Indianapolis, IN Interurban Car And Trailer Crash, Oct 1927
THREE PROBES OF WRECK STARTED, 3 MEN UNDER BOND.
MANSLAUGHTER CHARGE FOLLOWS CAR COLLISION WHERE 16 WERE KILLED.
INTERURBAN CRASHES THRU LOADED TRAILER.
LODGE MEMBERS EN ROUTE TO BARN DANCE ARE MANGLED UNDER WHEELS.
Indianapolis, Ind., Oct. 15 -- (UP) -- The Indiana public service commission, Coroner C. H. Elver and the Indianapolis police department launched separate investigations today into the cause of the wreck of an automobile trailer hit by an interurban car last night, seeking to determine whether any criminal liability was involved.
The conductor and motorman provided bond, but the truck driver still was in jail. All three are charged with involuntary manslaughter.
Indianapolis, Ind., Oct. 15. -- (AP) -- Sixteen persons, five of them women, were killed last night when the automobile trailer in which they were riding to a pre-halloween barn dance was smashed to pieces by a Muncie-to-Indianapolis interurban car at the edge of the city. Five others were so seriously hurt they may die.
The trailer, drawn by a truck, carried the drill team of the Mystic Order of Veiled Prophets of Enchanted Realm, and relatives. There were only five passengers aboard the interurban and all were unhurt. The motorman and conductor of the interurban car, however, were injured.
HARRY STEWART, driver of the motor truck, and MR. and MRS. C. E. PAULEY who were riding with him, escaped, the truck having cleared the tracks when the crash came. STEWART said he neither saw nor heard the approach of the electric car.
Fourteen of those in the trailer were killed outright.
Two others died soon afterward.
VON W. GLASCOCK, salesman and widely known radio entertainer.
CHARLES O. POISEL, inspector for the Indianapolis Board of Trade.
ROBERT DALLAS, foreman for the Pennsylvania railroad.
MRS. ROBERT DALLAS, his wife.
FRANK H. MEREDITH, linotype operator.
MRS. FRANK MEREDITH, his wife.
MRS. ROLLIN P. RHODES, license clerk in the city controller's office.
CARL JONES, marble setter.
MRS. ADA JONES, his wife.
MRS. MARY BERLING, 26, wife of John H. Berling, secretary of Sahara Grotto; fractured shoulder and internal injuries.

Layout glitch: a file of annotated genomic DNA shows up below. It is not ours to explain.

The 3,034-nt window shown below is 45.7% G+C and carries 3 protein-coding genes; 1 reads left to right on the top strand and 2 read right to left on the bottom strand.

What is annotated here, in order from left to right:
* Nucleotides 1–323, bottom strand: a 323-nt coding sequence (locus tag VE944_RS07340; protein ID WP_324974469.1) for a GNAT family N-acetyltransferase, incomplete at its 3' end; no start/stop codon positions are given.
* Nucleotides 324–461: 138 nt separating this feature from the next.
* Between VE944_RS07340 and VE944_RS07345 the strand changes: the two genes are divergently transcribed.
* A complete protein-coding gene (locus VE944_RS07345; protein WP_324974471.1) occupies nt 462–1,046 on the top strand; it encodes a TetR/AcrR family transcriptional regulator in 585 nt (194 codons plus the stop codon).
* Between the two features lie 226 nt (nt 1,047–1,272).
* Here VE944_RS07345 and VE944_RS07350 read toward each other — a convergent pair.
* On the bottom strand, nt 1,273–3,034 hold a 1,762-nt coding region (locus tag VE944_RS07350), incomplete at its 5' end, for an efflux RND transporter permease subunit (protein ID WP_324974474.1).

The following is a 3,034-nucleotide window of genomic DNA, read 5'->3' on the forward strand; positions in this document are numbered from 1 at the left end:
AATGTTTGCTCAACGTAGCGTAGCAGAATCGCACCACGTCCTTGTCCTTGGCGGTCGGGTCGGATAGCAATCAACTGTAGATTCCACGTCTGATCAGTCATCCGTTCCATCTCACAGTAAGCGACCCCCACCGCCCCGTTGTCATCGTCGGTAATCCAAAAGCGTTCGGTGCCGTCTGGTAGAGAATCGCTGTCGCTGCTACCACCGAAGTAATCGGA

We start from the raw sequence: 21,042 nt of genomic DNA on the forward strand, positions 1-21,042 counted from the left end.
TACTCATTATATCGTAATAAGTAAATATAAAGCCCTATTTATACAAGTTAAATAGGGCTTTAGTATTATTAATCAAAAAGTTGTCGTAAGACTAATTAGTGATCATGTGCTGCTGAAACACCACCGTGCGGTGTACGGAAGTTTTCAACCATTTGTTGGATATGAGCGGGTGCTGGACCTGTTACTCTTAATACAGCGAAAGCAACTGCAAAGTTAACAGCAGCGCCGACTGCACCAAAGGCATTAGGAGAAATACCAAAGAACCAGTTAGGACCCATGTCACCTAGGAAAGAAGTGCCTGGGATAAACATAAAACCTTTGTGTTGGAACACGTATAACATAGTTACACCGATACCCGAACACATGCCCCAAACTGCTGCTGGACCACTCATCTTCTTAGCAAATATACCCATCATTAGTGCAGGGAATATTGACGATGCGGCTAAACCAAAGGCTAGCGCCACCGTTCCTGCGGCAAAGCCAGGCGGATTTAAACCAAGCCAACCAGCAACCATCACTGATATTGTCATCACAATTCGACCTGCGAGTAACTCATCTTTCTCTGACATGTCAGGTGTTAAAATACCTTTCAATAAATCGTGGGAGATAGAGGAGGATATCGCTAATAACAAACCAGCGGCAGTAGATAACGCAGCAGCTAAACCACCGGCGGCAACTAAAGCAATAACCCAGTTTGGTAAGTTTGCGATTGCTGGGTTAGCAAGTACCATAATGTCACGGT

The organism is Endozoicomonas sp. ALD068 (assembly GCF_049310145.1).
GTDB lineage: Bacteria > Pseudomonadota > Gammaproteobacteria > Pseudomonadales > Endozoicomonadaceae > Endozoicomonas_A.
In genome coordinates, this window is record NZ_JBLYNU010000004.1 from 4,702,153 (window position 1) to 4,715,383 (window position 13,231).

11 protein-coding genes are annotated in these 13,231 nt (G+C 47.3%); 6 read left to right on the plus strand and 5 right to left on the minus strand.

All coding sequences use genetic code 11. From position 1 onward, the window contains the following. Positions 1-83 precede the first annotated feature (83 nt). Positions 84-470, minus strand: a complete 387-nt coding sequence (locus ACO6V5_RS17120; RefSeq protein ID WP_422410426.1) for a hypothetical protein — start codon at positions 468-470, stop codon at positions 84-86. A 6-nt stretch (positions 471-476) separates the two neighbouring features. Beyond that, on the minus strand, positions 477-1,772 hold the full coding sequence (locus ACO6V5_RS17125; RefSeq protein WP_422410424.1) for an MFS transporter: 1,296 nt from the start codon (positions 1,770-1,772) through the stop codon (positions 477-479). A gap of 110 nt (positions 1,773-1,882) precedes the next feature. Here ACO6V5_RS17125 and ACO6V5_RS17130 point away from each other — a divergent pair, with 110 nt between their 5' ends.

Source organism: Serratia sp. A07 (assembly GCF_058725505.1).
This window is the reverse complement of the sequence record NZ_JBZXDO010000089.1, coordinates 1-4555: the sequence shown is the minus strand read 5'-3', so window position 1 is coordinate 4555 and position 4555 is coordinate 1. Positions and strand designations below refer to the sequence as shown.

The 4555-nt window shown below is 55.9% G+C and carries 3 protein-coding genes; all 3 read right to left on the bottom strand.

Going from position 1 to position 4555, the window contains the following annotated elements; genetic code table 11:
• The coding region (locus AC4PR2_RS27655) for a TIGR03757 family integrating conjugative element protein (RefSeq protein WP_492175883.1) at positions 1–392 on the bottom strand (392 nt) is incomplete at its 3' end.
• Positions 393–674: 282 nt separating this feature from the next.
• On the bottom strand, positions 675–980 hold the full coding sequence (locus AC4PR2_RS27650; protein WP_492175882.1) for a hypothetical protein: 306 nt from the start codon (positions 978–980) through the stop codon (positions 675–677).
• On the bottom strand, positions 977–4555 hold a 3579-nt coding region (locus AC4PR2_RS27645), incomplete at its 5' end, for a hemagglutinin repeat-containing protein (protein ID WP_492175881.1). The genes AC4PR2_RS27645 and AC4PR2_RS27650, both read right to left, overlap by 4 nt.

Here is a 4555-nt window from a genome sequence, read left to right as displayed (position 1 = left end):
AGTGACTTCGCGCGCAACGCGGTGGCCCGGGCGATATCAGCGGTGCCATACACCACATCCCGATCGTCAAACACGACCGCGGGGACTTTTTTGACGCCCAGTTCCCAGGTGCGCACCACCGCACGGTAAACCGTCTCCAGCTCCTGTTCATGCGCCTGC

MRS. ETHEL MERRIMAN, wife of Lee Merriman; fractures and internal injuries.
WILLIAM M. HODGES, mail carrier.
HAROLD O. WOLFORD, electrician.
RALPH PARKER, 27, marble setter.
MISS OPAL MERRIMAN, book-keeper.
LEE MERRIMAN, brother of OPAL, employe of the C. E. Pauley & Company.
JOHN G. WATSON, secretary of the Bricklayers' Stone and Marble Masons.
CHARLES M. WHEELER.
The critically injured were:
MRS. PEARL WHEELER, 30, of Edgewood; body cut and bruised.
CHARLES L. KEPNER, both legs broken and bad scalp wound.
MARGARET PAULEY, 39, fractured pelvis and badly cut face.
The less seriously injured included:
EMIL HADLEY, 30, machinist; cut and bruised about head.
WILLIAM H. MERILL, motorman on the interurban, left hand and leg hurt.
HAROLD TITUS, conductor on interurban; face and hands burned.
ROBERT REINHARDT, 29, cut and bruised.
VIRGINIA HURT, salesgirl; shaken up, cut and bruised.
JOHN BERLING, secretary of Sahara Grotto; shocked, cut and bruised.
Songs on the lips of revelers changed to shrieks of horror as the speeding traction car bore down on the trailer, smashing it and hurling bodies in all directions. Five persons were caught in the crashed-in vestibule of the interurban car, and their bodies carried several blocks.
Only a few who had started on the party just a few minutes before escaped death or injury.
Three sons-in-law, a daughter and a nephew of MR. and MRS. PAULEY, were killed. ANother daughter is not expected to live, while a third daughter is in the hospital with a fair chance for recovery.
W. W. MERRILL, motorman of the interurban said he sounded his whistle as he approached the crossing. His statement was substantiated by HAL TITUS, conductor. MERRILL'S leg was broken when he was thrown back into the baggage compartment. Despite his injuries, MERRILL dragged himself to the controls and stopped the car.
The stove in the vestibule was sent flying and struck TITUS, burning him about the face.
STEWART, driver of the motor truck, said the first indication he had anything was wrong was when his machine leaped forward as the trailer was cut from it.
Automobile lights played on the dead and dying as an effort was made to estaablish order out of chaos. Husbands and wives and other relatifves went frantically among the prostrate dead and injured seeking their loved ones.
At one place a man stood silently beside a blanket-shrouded figure. The picture hardly needed an explanation. "It is my wife," he said simply, stunned almost beyond comprehension. He merely stood guard until the body was removed. Then he was led away.
Police took the driver of the motor truck to headquarters for questioning.
Waterloo Evening Courier Iowa 1927-10-15